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Monopoly: The Saudi Short-Film Which Went a Long Way

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In less than a week, more than 750,000 people viewed Monopoly, the Saudi short-film released on YouTube on Wednesday 14 September 2011, making it the undisputed biggest blockbuster of this summer for most Saudis.

The 22 minute feature is a dark-comedy which tackles the issue of increasing shortages in housing across the Kingdom. Obviously, less supply means higher prices for the existing properties available and a major obstacle opposing the Saudi youth who form the majority of the country's population.

The story is told in a style which mimics a television documentary; however the characters are all fictional. It opens with one Saudi who is introduced to the audience as "Mohammad Al Qahtani -- First Saudi to own a residential property in the new millennium."

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Opening shot of Monopoly. Image courtesy of Bader AlHomoud.

However, Al Qahtani managed to achieve this because he decided to live in a van. "Tell me who else can afford to live in a property that overlooks the sea," he says jokingly while trying to make his situation seem less intolerable.

Housing is a major issue in Saudi Arabia -- a country which saw its population grow at 333% between 1975 and 2009. Earlier this year, King Abdullah bin Abdulaziz the Saudi Monarch ordered the building of 500,000 additional housing units, prompting a sense of urgency to cope with the country's ever-expanding population.

Monopoly seeks to shed the light on one of the main causes of this issue -- "Al Aradi Al Baydaa." (Arabic for 'White Lands,' a term used to describe pieces of land which remain empty or un-utilized within Saudi cities).

'White Lands' are a phenomenon because the bulk of them are owned by a small group of big businessmen, depicted in the film as so greedy that they bark like mad dogs and fiercely attack a young man who trespasses on one of their lands.

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A scene showing young Saudis living in a van. Image courtesy of Bader AlHomoud.

The drama is anchored into reality with snip-bits of a recorded interview (fully available separately here) with Saudi economic columnist Essam Al-Zamil who discusses origins, consequences and impact of 'white lands.'

"According to specialists, owning a house in Saudi means you have to earn at least 15,000 riyals (4,000 USD) per month," he says. "That is not more than 15 per cent of the population."

Zamel explains that the salary of government employees does not exceed 7,200 riyals while in the private sector it is 3,300 at most.

Later in the film, he suggests imposing taxes on landlords of currently utilized pieces of land as the only choice to encourage them to sell or build on it. (Currently, landlords don't pay any land tax in Saudi Arabia).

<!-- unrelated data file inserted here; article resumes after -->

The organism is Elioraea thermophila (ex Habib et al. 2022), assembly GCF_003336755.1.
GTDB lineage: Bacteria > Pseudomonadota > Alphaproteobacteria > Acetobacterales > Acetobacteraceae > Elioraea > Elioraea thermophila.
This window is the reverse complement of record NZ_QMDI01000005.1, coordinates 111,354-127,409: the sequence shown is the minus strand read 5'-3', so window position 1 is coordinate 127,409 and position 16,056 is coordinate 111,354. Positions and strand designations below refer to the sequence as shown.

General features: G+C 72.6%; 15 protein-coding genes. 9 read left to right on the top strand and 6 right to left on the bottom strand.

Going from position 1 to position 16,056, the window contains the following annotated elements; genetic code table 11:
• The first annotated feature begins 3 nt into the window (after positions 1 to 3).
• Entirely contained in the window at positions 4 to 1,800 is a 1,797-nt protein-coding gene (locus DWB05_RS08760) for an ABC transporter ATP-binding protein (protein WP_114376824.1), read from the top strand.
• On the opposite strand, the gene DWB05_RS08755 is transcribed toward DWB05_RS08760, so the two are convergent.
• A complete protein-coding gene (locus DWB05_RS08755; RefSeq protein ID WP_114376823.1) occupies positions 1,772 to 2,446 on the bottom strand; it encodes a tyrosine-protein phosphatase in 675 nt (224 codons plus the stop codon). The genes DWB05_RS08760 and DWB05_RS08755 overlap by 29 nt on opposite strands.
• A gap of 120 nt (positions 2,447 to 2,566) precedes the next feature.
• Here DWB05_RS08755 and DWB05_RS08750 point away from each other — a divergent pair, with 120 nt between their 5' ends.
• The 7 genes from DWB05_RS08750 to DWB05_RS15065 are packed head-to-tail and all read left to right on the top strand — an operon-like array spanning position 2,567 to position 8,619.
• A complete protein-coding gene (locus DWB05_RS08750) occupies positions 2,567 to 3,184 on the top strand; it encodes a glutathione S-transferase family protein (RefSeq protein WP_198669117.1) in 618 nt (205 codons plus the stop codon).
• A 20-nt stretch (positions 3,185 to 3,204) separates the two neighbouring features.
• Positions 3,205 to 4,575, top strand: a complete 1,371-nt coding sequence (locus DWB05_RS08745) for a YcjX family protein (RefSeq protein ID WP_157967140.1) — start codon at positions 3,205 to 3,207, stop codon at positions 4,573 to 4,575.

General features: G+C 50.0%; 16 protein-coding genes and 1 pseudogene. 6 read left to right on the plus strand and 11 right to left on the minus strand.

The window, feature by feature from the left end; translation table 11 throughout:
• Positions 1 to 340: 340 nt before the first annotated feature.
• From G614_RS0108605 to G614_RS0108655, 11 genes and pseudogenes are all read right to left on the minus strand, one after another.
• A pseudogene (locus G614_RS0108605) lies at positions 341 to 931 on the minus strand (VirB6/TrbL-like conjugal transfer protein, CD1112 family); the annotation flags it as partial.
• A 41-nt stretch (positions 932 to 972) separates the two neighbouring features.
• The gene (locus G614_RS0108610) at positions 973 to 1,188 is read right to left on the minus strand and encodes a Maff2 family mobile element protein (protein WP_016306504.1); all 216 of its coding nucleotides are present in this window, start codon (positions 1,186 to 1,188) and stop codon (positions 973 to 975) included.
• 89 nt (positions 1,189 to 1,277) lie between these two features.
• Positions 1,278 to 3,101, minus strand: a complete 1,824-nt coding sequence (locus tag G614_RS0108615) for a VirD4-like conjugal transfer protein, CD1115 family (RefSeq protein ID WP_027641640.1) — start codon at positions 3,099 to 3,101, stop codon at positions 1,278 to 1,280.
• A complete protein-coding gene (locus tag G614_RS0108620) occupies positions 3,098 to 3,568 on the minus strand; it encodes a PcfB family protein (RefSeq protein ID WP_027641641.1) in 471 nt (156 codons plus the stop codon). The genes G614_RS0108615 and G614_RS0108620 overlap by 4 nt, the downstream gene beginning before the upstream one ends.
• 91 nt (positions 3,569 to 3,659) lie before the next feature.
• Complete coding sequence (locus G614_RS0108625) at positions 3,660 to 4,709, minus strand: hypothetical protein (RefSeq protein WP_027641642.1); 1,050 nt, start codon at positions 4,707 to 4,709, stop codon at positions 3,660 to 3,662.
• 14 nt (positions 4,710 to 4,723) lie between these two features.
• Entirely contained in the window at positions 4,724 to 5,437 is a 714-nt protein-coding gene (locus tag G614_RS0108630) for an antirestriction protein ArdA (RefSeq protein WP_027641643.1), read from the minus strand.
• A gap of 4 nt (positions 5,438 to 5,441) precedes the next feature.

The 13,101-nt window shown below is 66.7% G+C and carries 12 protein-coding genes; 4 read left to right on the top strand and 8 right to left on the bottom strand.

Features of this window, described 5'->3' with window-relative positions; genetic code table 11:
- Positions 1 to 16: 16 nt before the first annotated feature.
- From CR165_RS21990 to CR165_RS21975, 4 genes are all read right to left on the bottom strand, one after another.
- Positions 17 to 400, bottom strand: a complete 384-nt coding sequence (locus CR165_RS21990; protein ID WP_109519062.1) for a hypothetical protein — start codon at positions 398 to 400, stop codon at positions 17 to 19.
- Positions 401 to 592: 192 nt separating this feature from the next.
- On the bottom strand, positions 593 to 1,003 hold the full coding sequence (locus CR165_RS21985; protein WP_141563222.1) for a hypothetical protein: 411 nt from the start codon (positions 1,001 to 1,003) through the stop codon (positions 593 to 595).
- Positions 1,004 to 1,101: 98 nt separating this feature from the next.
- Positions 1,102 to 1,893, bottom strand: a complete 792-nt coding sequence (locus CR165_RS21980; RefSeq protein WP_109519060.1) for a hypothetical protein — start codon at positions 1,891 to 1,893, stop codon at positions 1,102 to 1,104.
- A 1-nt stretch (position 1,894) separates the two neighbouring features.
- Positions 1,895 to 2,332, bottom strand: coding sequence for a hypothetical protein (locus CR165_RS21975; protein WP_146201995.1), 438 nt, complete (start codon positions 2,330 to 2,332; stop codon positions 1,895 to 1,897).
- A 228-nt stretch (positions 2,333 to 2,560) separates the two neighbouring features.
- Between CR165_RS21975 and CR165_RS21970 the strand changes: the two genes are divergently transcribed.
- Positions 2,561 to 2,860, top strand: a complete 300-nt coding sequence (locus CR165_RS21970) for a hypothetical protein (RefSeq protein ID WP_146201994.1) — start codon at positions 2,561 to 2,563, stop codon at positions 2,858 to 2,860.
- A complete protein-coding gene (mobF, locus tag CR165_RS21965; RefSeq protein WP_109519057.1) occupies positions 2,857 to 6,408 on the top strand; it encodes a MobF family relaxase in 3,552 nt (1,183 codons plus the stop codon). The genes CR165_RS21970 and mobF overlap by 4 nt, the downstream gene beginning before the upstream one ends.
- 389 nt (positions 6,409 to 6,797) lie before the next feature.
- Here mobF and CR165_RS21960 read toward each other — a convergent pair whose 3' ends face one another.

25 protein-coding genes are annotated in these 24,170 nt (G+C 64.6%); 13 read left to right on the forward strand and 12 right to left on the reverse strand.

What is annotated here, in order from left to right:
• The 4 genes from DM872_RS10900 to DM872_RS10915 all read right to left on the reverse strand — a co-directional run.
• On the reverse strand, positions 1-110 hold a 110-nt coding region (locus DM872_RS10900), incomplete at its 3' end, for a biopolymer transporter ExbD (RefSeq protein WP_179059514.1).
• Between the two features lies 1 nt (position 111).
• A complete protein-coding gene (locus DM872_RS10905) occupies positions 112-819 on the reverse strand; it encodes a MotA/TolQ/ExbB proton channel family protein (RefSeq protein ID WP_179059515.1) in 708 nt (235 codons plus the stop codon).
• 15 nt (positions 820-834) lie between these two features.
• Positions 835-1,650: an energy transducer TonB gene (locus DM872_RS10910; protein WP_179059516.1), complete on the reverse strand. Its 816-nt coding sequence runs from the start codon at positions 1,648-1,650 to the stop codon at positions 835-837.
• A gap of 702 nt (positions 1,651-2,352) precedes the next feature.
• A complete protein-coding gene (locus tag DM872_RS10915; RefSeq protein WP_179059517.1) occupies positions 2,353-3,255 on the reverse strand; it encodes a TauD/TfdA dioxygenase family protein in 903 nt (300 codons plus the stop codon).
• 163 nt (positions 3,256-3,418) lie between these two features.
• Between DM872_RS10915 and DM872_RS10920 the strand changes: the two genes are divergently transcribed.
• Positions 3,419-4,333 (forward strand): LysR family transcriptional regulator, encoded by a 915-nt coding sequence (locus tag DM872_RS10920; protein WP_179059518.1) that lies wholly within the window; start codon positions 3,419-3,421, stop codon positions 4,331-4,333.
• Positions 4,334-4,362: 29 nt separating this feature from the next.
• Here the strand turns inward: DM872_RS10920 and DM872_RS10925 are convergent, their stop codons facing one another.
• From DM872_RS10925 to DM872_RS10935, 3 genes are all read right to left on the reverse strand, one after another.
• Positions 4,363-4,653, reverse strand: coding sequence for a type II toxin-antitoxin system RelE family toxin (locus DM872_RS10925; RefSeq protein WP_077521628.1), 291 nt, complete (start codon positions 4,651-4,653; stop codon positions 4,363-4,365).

The film is directed by Bader AlHomoud, a young Saudi independent film maker who stresses that Monopoly was self-funded and was produced using equipment he already owns.

"All the crew were volunteers because they believe in what they are presenting," he says, elaborating that he intentionally didn't seek to find a producer or sponsor "to remain pure of any bias or pressure."

According to AlHomoud, what played a vital role in 'spreading the word' was unquestionably the support it got on social networks such as Twitter, where the film has its own hashtag: #MonopolyFilm.

"Unlike other media outlets, social networks form a truthful mirror which reflects the true concerns of a society," he says.

Critically, the film has been the subject of much debate in the Saudi press. Whereas some columnists praised Monopoly, others claimed it was a 'conspiracy against the nation.'

However AlHomoud believes that the "enormous and absolute public support is far greater than the desperate and few voices that sought to attack the film."

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Bader AlHomoud

He also believes that Monopoly has achieved its goal of creating public awareness, as for an official reaction (from the government), he says "we are still waiting, it has only been a few days since the film was releases and we will see what impact we have made in a few weeks' time."

The one thing already proven and achieved though is the unarguable power of film and its ability to shed the light on social issues. This is particularly significant within the Saudi context where until this day public cinemas remain a 'No-No.'

Monopoly will be available in English subtitles from Tuesday 20 September via this link.